Einstein's greatest achievement, the one that elevated him to the top rank among physicists, is general relativity, which is the theory of gravitation in relation to the geometry of physical space and time. At the time of its discovery, this theory could not be anticipated from any experiment or physical phenomenon. Formulating such a theory required great intellectual courage and effort. Having developed it, he was so confident that he pretended to be disinterested in the results of the only measurements that were possible at the time to prove the theory (Eddington's observations of the deflection of starlight during a solar eclipse.)
Nowadays, although not many people are aware of it, Einstein's theory is used in global positioning systems. The precision of GPS is contingent upon calculations which have to include the effects of general relativity.
After the discovery of this theory Einstein started to work on another problem, one which has not yet been solved: the unification of gravitational interactions with other interactions. In order to understand the meaning of the unification of interactions, it is worth recalling a few facts from the history of physics. By formulating the famous law of gravity, Newton unified phenomena that take place on the earth (falling objects) and ones in space (the movement of planets). Maxwell is included into the great trio because he ultimately unified electric interactions with magnetic interactions. Today we understand that the force which attracts dust particles and creates thunderbolts originates from the same interaction that deter-mines the position of a magnetic needle. This "electromagnetic interaction" also enables us to generate and receive radio waves, and we now know that light is also an electromagnetic wave. Einstein recognized the need for the unification of the fundamental interactions and spent the rest of his life on this problem. He failed to solve it. Important experiments were conducted in later years, after the nature of all interactions had been better understood, but the road towards a successful solution of the unification problem is still ahead of us even though success has been achieved in unifying the electromagnetic interaction and the so-called weak nuclear interaction. Numerous groups of prominent physicists have been working on this problem for many years. Einstein worked alone.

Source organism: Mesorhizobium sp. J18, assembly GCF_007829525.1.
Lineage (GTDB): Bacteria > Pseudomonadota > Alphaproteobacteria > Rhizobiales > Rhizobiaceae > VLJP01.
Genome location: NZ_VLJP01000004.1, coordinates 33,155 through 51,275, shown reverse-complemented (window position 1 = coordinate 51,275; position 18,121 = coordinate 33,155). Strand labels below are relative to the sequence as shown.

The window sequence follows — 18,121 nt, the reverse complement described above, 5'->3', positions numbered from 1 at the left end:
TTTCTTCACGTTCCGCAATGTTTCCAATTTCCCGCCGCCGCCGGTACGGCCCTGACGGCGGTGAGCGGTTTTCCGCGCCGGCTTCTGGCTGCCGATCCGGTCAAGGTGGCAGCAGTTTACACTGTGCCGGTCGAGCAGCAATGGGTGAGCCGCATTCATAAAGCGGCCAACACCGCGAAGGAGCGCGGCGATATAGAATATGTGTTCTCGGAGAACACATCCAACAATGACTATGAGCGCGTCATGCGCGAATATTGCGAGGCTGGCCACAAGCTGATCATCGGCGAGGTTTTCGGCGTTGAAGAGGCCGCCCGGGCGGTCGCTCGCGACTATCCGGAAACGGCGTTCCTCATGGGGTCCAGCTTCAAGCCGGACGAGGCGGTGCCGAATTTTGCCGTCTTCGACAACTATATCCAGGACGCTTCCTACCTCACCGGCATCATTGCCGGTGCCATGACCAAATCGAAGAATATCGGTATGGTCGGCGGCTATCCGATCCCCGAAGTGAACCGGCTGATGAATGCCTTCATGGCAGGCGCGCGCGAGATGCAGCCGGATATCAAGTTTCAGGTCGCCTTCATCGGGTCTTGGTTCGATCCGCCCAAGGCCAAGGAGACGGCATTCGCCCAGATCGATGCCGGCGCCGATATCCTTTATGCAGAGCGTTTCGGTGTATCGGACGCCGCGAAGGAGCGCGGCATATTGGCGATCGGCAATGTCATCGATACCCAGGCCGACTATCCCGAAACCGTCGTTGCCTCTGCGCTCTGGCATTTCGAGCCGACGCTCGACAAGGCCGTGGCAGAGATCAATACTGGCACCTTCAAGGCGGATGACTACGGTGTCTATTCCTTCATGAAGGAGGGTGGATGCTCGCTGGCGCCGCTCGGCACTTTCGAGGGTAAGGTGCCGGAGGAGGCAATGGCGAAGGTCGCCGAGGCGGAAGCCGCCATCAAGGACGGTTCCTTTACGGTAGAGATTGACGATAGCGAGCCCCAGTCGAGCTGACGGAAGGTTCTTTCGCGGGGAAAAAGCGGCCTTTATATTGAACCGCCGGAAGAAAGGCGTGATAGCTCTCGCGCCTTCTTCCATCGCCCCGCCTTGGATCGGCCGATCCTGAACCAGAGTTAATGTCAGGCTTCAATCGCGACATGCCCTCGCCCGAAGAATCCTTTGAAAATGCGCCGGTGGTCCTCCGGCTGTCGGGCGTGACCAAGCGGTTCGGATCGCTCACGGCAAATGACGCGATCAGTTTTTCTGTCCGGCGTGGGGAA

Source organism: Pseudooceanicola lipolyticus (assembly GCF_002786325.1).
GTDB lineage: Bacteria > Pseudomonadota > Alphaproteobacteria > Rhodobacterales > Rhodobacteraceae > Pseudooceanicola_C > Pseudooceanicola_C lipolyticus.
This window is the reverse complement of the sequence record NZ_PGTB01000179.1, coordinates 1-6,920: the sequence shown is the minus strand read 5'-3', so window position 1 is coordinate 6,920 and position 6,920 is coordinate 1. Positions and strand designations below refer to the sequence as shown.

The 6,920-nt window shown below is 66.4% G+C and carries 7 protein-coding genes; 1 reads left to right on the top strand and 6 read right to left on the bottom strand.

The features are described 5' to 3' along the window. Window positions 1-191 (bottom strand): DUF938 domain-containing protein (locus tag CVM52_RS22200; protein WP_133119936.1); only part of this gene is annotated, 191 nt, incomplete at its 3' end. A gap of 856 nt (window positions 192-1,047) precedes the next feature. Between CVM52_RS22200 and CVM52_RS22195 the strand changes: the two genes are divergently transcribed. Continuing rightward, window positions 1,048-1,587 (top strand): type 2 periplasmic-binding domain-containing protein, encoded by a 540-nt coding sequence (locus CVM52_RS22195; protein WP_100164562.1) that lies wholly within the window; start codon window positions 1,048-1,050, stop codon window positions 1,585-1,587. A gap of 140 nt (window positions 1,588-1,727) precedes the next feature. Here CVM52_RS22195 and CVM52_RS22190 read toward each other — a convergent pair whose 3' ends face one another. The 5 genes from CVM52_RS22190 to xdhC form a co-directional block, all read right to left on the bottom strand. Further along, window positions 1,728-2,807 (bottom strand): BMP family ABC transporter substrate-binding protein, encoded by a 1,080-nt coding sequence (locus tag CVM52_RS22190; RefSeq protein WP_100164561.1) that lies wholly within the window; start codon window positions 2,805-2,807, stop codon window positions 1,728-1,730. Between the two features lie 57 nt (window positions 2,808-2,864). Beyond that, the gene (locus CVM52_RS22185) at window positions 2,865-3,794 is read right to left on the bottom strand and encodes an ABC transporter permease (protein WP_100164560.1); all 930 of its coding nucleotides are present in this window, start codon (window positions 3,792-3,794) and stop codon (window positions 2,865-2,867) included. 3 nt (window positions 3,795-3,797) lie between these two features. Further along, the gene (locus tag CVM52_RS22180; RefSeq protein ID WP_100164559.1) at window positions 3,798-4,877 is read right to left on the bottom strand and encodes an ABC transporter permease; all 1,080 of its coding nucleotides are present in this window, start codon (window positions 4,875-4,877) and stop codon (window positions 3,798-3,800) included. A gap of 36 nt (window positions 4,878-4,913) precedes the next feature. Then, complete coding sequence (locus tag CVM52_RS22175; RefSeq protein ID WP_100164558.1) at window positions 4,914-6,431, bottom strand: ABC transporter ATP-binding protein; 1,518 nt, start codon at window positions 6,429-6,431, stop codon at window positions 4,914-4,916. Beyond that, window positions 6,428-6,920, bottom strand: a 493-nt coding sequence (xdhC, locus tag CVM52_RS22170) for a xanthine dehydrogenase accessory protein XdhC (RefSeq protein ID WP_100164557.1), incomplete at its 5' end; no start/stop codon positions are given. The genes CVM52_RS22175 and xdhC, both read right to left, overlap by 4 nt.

Pondering the physical problems, that one in particular, and physics in general (Einstein was also a philosopher) filled Einstein's life. He joined the peace movement not because of his keen interest in social activities, but because of a sense of obligation. He was well aware of his popularity and the authority he enjoyed. He used his image for the purpose of propagating pacifism. After World War I, he was severely criticized for his pacifistic ideas. He was one among innumerable intellectuals in Europe who had been seduced neither by nationalistic ideals nor by communism. He was a super-intelligent individualist, with his feet firmly on the ground.
Einstein, like every famous person, was extremely popular among women. Quite possibly, he occasionally might have taken advantage of this. Nonetheless, he reserved his emotions only for physics.
He was neither a perfect husband nor a perfect father. The primary thing he expected from family life was absolute quietness. His first marriage, to his university friend Mileva Marič, did not stand the trial of time. Many unfavorable circumstances contributed to its failure: a premarital child (a girl) who had been given up for adoption, a poor financial situation and a family life that had been interfering with his intensive thinking about physics. Two children (boys) and a neurotic wife in a poor household certainly must have distracted the genius from his work. Perhaps he was happy to escape to the comfortable and petit bourgeois house of his remote cousin Elsa.
It seems that the long-lasting relationship with Elsa could only have worked because she created for him a comfortable asylum that kept him away from mundane matters. It is hard to say what kind of happiness Einstein found in this relationship. Most likely he did not search for it; Elsa said nothing about it. Was she happy? She was not very young when she married Einstein. She had the opportunity to understand him well and she accepted her role. Einstein donated his Nobel Prize to Mileva, his first wife, not to get rid of the problem and preserve his good image (he was already a public person); he was truly concerned about her and their sons (one of them had already been showing serious symptoms of a mental illness).